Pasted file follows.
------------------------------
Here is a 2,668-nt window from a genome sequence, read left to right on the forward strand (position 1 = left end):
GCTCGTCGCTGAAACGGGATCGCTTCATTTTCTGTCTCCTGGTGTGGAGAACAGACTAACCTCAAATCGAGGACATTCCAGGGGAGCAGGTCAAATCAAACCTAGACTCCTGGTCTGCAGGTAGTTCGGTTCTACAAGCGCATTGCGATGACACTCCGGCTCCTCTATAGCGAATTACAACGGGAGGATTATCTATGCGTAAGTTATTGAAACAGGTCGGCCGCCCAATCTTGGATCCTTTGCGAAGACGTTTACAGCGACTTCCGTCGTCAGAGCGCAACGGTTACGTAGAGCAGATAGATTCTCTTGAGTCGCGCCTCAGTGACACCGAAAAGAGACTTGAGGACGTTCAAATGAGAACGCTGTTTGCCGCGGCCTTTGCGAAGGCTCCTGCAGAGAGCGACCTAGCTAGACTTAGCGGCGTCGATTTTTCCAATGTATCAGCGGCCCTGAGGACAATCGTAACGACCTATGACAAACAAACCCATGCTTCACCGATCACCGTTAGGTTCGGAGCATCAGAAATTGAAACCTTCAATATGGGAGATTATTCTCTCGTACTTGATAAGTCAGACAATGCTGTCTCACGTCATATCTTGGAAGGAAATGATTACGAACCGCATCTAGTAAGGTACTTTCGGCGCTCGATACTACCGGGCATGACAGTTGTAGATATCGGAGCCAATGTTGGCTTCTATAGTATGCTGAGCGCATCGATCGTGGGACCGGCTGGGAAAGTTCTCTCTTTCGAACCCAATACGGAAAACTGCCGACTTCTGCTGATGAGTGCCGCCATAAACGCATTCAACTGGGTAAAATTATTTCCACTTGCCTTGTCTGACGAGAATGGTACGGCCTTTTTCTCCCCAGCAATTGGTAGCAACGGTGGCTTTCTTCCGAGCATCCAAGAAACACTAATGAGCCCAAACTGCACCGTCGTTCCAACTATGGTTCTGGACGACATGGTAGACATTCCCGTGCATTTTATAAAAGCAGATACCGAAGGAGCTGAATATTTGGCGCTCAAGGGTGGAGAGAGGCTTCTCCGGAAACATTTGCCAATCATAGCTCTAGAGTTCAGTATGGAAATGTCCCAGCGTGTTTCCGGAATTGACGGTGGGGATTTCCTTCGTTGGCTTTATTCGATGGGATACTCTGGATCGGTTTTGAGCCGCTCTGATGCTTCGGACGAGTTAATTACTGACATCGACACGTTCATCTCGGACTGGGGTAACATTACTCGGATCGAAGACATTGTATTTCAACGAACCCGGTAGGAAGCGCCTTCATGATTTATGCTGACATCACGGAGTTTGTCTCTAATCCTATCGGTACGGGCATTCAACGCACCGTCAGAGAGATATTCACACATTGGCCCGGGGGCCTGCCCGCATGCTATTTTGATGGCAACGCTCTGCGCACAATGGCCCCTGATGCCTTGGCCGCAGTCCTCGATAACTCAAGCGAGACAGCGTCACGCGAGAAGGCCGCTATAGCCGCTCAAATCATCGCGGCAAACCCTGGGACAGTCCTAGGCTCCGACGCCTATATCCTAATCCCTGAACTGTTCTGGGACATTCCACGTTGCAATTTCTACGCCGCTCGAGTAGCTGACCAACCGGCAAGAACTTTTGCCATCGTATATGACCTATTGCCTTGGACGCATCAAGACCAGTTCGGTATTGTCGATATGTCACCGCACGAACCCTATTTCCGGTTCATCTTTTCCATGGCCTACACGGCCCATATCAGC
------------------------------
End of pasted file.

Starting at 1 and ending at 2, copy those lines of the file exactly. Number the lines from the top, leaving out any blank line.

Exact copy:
Here is a 2,668-nt window from a genome sequence, read left to right on the forward strand (position 1 = left end):
GCTCGTCGCTGAAACGGGATCGCTTCATTTTCTGTCTCCTGGTGTGGAGAACAGACTAACCTCAAATCGAGGACATTCCAGGGGAGCAGGTCAAATCAAACCTAGACTCCTGGTCTGCAGGTAGTTCGGTTCTACAAGCGCATTGCGATGACACTCCGGCTCCTCTATAGCGAATTACAACGGGAGGATTATCTATGCGTAAGTTATTGAAACAGGTCGGCCGCCCAATCTTGGATCCTTTGCGAAGACGTTTACAGCGACTTCCGTCGTCAGAGCGCAACGGTTACGTAGAGCAGATAGATTCTCTTGAGTCGCGCCTCAGTGACACCGAAAAGAGACTTGAGGACGTTCAAATGAGAACGCTGTTTGCCGCGGCCTTTGCGAAGGCTCCTGCAGAGAGCGACCTAGCTAGACTTAGCGGCGTCGATTTTTCCAATGTATCAGCGGCCCTGAGGACAATCGTAACGACCTATGACAAACAAACCCATGCTTCACCGATCACCGTTAGGTTCGGAGCATCAGAAATTGAAACCTTCAATATGGGAGATTATTCTCTCGTACTTGATAAGTCAGACAATGCTGTCTCACGTCATATCTTGGAAGGAAATGATTACGAACCGCATCTAGTAAGGTACTTTCGGCGCTCGATACTACCGGGCATGACAGTTGTAGATATCGGAGCCAATGTTGGCTTCTATAGTATGCTGAGCGCATCGATCGTGGGACCGGCTGGGAAAGTTCTCTCTTTCGAACCCAATACGGAAAACTGCCGACTTCTGCTGATGAGTGCCGCCATAAACGCATTCAACTGGGTAAAATTATTTCCACTTGCCTTGTCTGACGAGAATGGTACGGCCTTTTTCTCCCCAGCAATTGGTAGCAACGGTGGCTTTCTTCCGAGCATCCAAGAAACACTAATGAGCCCAAACTGCACCGTCGTTCCAACTATGGTTCTGGACGACATGGTAGACATTCCCGTGCATTTTATAAAAGCAGATACCGAAGGAGCTGAATATTTGGCGCTCAAGGGTGGAGAGAGGCTTCTCCGGAAACATTTGCCAATCATAGCTCTAGAGTTCAGTATGGAAATGTCCCAGCGTGTTTCCGGAATTGACGGTGGGGATTTCCTTCGTTGGCTTTATTCGATGGGATACTCTGGATCGGTTTTGAGCCGCTCTGATGCTTCGGACGAGTTAATTACTGACATCGACACGTTCATCTCGGACTGGGGTAACATTACTCGGATCGAAGACATTGTATTTCAACGAACCCGGTAGGAAGCGCCTTCATGATTTATGCTGACATCACGGAGTTTGTCTCTAATCCTATCGGTACGGGCATTCAACGCACCGTCAGAGAGATATTCACACATTGGCCCGGGGGCCTGCCCGCATGCTATTTTGATGGCAACGCTCTGCGCACAATGGCCCCTGATGCCTTGGCCGCAGTCCTCGATAACTCAAGCGAGACAGCGTCACGCGAGAAGGCCGCTATAGCCGCTCAAATCATCGCGGCAAACCCTGGGACAGTCCTAGGCTCCGACGCCTATATCCTAATCCCTGAACTGTTCTGGGACATTCCACGTTGCAATTTCTACGCCGCTCGAGTAGCTGACCAACCGGCAAGAACTTTTGCCATCGTATATGACCTATTGCCTTGGACGCATCAAGACCAGTTCGGTATTGTCGATATGTCACCGCACGAACCCTATTTCCGGTTCATCTTTTCCATGGCCTACACGGCCCATATCAGC